The Department of Occupational Therapy (OT) at the University of the Southern Caribbean (USC) has welcomed an additional faculty member to its renowned and highly qualified team. Mr Bill Roberts, a native of Texas, USA joined the OT Team in November as the recipient of a Fulbright Student Grant to research the USC occupational therapy program and as a short-term faculty member. He is a registered Occupational Therapist in the USA with over 16 years of experience.
His many accomplishments include: Helping Child Vision Sri Lanka implement a Community-based rehabilitation programme in Puttalam, Sri Lanka in 2011/12, training volunteers to work with people with disabilities in underserved areas. He has also taught pediatric occupational therapy and occupational therapy process courses in the USA and Sri Lanka.
While at USC, his research will uncover how culture and context influence occupational therapy curricula. The research will look into how the USC Masters of Occupational Therapy program implements a curriculum that is intentionally designed to reflect and suit the needs of Trinidad and Tobago and the Caribbean.
The Master of Arts in Occupational Therapy offered at USC is accredited by the World Federation of Occupational Therapists (WFOT) and is the only program of its kind offered in the region.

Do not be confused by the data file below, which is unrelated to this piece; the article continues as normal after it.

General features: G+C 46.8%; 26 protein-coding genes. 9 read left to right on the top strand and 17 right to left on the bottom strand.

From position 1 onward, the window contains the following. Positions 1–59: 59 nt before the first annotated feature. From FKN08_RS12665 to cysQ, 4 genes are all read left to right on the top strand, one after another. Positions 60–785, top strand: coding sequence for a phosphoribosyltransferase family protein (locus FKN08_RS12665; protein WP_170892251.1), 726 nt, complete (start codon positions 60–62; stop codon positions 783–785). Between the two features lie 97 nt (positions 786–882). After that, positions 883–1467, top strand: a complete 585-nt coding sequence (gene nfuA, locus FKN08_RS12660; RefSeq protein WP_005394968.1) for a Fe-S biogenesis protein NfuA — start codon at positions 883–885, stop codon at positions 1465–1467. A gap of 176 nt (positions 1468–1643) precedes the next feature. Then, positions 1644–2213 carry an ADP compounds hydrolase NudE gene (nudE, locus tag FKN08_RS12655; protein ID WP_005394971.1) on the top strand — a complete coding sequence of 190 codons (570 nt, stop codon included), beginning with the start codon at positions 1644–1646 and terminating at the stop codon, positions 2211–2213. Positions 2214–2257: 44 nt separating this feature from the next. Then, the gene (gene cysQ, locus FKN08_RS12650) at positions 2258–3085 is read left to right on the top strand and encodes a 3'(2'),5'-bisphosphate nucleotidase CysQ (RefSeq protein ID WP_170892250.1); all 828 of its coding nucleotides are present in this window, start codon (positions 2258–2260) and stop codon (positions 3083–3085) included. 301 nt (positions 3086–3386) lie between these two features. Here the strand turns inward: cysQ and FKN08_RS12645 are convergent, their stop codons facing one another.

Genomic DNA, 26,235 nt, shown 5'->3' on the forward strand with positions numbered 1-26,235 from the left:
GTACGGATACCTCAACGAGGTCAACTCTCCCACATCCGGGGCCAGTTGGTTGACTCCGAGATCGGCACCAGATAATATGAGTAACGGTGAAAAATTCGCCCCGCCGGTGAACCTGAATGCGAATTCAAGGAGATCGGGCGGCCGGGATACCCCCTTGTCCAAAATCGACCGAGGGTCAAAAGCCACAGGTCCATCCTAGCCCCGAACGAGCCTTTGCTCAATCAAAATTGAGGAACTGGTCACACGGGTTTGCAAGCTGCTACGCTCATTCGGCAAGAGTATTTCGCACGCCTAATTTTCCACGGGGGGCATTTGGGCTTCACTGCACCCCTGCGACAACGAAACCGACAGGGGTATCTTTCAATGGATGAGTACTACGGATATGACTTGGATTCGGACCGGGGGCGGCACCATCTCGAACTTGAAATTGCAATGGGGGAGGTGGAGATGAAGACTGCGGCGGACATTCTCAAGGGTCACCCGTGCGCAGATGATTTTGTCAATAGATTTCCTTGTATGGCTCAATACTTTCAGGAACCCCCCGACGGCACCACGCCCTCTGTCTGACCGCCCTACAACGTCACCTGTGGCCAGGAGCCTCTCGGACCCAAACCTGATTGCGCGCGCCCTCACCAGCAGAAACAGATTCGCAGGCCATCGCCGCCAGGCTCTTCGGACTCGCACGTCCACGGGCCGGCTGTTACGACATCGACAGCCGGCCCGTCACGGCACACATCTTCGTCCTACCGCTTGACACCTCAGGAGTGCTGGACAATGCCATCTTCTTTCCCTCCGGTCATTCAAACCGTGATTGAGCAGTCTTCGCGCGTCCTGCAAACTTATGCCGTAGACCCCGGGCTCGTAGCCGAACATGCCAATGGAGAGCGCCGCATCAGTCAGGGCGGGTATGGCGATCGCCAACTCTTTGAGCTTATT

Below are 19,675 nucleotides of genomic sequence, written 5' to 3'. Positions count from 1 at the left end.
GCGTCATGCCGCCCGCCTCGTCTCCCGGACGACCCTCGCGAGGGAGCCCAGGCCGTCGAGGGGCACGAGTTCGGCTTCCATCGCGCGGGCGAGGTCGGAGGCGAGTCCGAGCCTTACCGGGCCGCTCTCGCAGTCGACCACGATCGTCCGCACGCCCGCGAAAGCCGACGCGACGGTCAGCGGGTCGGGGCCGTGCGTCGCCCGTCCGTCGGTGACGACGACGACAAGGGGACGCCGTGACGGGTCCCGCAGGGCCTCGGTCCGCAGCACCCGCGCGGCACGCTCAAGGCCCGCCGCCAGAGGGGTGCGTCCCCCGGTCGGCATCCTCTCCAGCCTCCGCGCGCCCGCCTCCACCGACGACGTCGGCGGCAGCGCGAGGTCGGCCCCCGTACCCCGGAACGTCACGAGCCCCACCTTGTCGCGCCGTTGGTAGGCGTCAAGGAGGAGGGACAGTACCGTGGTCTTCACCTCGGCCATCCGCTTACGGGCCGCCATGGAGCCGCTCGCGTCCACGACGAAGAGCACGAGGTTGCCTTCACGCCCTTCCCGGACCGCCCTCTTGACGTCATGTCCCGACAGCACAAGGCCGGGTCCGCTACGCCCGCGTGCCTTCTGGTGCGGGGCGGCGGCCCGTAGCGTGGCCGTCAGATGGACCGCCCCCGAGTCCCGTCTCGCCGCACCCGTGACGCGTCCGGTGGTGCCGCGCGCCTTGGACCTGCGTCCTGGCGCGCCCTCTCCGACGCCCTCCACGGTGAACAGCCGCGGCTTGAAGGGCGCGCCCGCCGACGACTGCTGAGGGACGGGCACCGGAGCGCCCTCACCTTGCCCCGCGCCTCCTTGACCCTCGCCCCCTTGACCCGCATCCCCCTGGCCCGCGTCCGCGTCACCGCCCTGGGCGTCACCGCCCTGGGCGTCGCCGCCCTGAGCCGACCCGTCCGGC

The application deadline for 2018 intake is February 28, 2018.
The George and Esther Book Collection at the University of the Southern Caribbean is delighted to present its fifteenth Annual Public Lecture to the academic and corporate communities of Trinidad and Tobago. This sustained effort has afforded many persons the privilege of exposure to brilliant scholars who have made significant contributions to knowledge fields like philosophy, morality, multiculturalism and linguistics.
Drs. George and Esther Simmons, residents of Maryland, USA and alumni of USC have generously sponsored the lecturers and utilized their vast network of highly distinguished scholars to facilitate the series. Presenters attracted have come from Harvard, Oxford, Yale, St. Andrews and other outstanding institutions and each has succeeded in bringing “fresh breaths of academic excellence” to his/her audience.
Peter H. Russell is a Professor Emeritus of Political Science at the University of Toronto where he has taught since 1958. He was the Principal of Innis College and the founding Principal of Senior College, the University of Toronto’s youngest college for its oldest scholars. His writings and public activities cover the fields of judicial, constitutional, Aboriginal and parliamentary politics. His most recent books are Two Cheers for Minority Government, Parliamentary Democracy in Crisis, Recognizing Native Title: Indigenous Resistance to English-Settler Colonialism and, in 2017, Canada’s Odyssey: A Country Based on Incomplete Conquests. He has served as the President of the Canadian Political Science Association and Chair of the Churchill Society for the Advancement of Parliamentary Democracy. He is the recipient of honorary degrees from a number of universities, a Fellow of the Royal Society of Canada and an Officer of the Order of Canada.